Monday, June 30, 2008

Behind the Jump

Not many know of the lonliness of the long distance runner. Few have experienced the sensation of training alone. Having only your thoughts and a camera with you for training companions as you constantly and consistantly put yourself in harm's way as train and be ready for the unexpected. The untrained eye rarely sees the moments behind the jump. The hours of conditioning and repetitions involved with each movement. I've learned that the observers aren't going to be there with you on early morning runs, or hot afternoon sessions- but they will stand at the finish line to see that brief moment of glory as your chest breaks past that ribbon making all that training worth while.

Tuesday, June 17, 2008

CrossFit Central's First Parkour/Free Running Video

After the last UTB on a Saturday morning I decided to take my camera with me as I did some parkour/free running training at UT campus. I made this video out of it which shows some of the movements and techniques I was focusing on that day. I have been a practitioner of parkour for a little over three years and I still find new ways to interact with my enviroment and to challenge myself as I attempt to navigate various terrains in a swift and fluid manner. Here's the result of that day's effort...

Parkour is Here!

Parkour is a relatively new activity that everyone's been talking about and eager to try- but what is it?
Parkour is an activity with the aim of moving from one point to another as efficiently and quickly as possible, using principally the abilities of the human body. It is meant to help one overcome obstacles, which can be anything in the surrounding environment—from branches and rocks to rails and concrete walls—and can be practiced in both rural and urban areas. Parkour practitioners are referred to as traceurs (male) or traceuses (female).
Founded by David Belle in France, parkour focuses on practicing efficient movements to develop one's body and mind to be able to overcome obstacles in an emergency.
Parkour is a physical activity that is difficult to categorize. Often miscategorized as a sport or an extreme sport, parkour has no set of rules, team work, formal hierarchy, or competitiveness. On the contrary it is more like an art or discipline that resembles self-defense in the ancient martial arts. According to David Belle, "the physical aspect of parkour is getting over all the obstacles in your path as you would in an emergency. You want to move in such a way, with any movement, as to help you gain the most ground on someone or something, whether escaping from it or chasing toward it." Thus, when faced with a hostile confrontation with a person, one will be able to speak, fight, or flee. As martial arts are a form of training for the fight, parkour is a form of training for the flight. Because of its unique nature, it is often said that parkour is in its own category: "parkour is parkour."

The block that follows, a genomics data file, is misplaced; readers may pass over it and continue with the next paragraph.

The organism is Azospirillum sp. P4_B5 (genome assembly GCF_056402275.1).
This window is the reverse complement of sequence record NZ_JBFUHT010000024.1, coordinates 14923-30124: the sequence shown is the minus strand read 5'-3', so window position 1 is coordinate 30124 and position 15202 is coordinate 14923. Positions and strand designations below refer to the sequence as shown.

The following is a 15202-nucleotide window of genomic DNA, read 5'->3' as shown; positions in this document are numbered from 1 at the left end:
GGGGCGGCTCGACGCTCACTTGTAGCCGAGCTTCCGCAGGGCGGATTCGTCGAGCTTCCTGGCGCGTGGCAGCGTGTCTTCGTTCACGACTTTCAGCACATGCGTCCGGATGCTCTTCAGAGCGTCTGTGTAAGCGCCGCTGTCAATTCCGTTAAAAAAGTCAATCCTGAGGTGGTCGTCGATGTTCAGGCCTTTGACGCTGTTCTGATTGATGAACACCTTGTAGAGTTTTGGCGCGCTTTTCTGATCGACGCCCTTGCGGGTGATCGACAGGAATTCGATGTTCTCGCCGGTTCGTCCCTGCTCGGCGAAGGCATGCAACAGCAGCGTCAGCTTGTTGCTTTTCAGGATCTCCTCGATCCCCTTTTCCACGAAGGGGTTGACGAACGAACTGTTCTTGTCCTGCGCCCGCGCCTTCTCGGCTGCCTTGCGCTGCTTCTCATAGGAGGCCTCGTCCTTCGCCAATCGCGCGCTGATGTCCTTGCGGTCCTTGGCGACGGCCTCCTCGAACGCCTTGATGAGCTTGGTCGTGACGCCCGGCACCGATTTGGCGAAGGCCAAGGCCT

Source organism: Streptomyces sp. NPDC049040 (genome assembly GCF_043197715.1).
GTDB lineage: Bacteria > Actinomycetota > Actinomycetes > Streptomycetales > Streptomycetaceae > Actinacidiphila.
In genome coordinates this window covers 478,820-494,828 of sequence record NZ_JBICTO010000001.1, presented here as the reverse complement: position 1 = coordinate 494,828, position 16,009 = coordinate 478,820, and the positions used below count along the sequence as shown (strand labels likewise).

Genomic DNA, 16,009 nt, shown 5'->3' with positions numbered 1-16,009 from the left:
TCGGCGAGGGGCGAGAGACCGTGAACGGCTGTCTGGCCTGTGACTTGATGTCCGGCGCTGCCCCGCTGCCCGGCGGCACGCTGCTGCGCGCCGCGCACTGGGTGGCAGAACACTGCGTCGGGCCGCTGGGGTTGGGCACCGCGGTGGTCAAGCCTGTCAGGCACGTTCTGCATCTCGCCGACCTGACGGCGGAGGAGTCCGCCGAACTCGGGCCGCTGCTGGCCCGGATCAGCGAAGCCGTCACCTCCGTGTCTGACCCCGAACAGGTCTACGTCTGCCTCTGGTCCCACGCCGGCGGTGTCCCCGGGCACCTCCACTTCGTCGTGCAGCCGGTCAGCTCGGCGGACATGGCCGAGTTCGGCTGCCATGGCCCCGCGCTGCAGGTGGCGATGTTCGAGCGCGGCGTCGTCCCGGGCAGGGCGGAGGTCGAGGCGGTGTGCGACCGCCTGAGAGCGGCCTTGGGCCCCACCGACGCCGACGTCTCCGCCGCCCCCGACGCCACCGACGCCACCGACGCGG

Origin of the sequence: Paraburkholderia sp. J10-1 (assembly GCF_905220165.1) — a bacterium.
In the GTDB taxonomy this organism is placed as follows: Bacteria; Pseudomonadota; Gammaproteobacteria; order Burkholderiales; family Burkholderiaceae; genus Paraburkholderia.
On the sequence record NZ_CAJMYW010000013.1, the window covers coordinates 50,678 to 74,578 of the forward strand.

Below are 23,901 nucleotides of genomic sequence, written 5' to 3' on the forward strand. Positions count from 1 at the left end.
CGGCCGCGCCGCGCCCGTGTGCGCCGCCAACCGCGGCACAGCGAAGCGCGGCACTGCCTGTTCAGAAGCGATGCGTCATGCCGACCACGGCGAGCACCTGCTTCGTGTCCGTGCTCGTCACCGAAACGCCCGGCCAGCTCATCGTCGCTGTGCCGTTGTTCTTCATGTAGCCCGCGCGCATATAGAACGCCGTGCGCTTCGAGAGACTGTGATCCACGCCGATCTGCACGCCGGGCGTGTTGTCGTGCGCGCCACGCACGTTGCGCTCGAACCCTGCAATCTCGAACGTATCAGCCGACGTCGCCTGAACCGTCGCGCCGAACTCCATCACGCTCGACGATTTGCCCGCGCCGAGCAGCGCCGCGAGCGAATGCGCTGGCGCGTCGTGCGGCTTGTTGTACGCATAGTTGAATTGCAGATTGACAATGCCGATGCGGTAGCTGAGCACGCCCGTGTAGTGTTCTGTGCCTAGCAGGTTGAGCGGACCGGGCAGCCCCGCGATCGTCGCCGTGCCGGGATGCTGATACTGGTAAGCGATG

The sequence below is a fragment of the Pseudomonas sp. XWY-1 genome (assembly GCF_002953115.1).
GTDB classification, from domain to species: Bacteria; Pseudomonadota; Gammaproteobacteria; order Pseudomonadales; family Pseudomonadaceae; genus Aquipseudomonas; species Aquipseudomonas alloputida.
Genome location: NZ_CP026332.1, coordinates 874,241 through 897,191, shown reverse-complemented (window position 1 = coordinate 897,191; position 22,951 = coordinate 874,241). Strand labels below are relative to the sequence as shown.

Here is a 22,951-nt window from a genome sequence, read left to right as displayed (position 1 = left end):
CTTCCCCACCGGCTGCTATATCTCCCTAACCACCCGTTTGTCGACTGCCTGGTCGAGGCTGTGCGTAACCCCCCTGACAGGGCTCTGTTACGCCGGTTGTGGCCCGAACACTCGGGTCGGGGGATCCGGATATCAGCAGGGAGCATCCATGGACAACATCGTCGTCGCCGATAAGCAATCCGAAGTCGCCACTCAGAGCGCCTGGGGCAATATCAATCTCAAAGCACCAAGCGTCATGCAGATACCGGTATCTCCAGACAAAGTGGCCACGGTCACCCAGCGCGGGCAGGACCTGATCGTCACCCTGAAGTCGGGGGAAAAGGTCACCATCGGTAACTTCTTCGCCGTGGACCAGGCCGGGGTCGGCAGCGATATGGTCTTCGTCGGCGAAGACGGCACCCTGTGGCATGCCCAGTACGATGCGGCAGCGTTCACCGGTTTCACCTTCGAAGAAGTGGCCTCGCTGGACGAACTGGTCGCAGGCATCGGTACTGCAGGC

An important characteristic of parkour is efficiency. Practitioners move not only as fast as they can, but also in the most direct and efficient way possible, this characteristic distinguishes it from the similar practice of free running, which places more emphasis on freedom of movements, such as acrobatics. Efficiency also involves avoiding injuries, short and long-term, part of why parkour's unofficial motto is ĂȘtre et durer (to be and to last).
Those who are skilled at this activity normally have an extremely keen spatial awareness.
Traceurs claim that parkour also influences one's thought process by enhancing self-confidence and critical-thinking skills that allow one to overcome everyday physical and mental obstacles.

David Belle stated to the BBC news that "Our aim is to take our art to the world and make people understand what it is to move."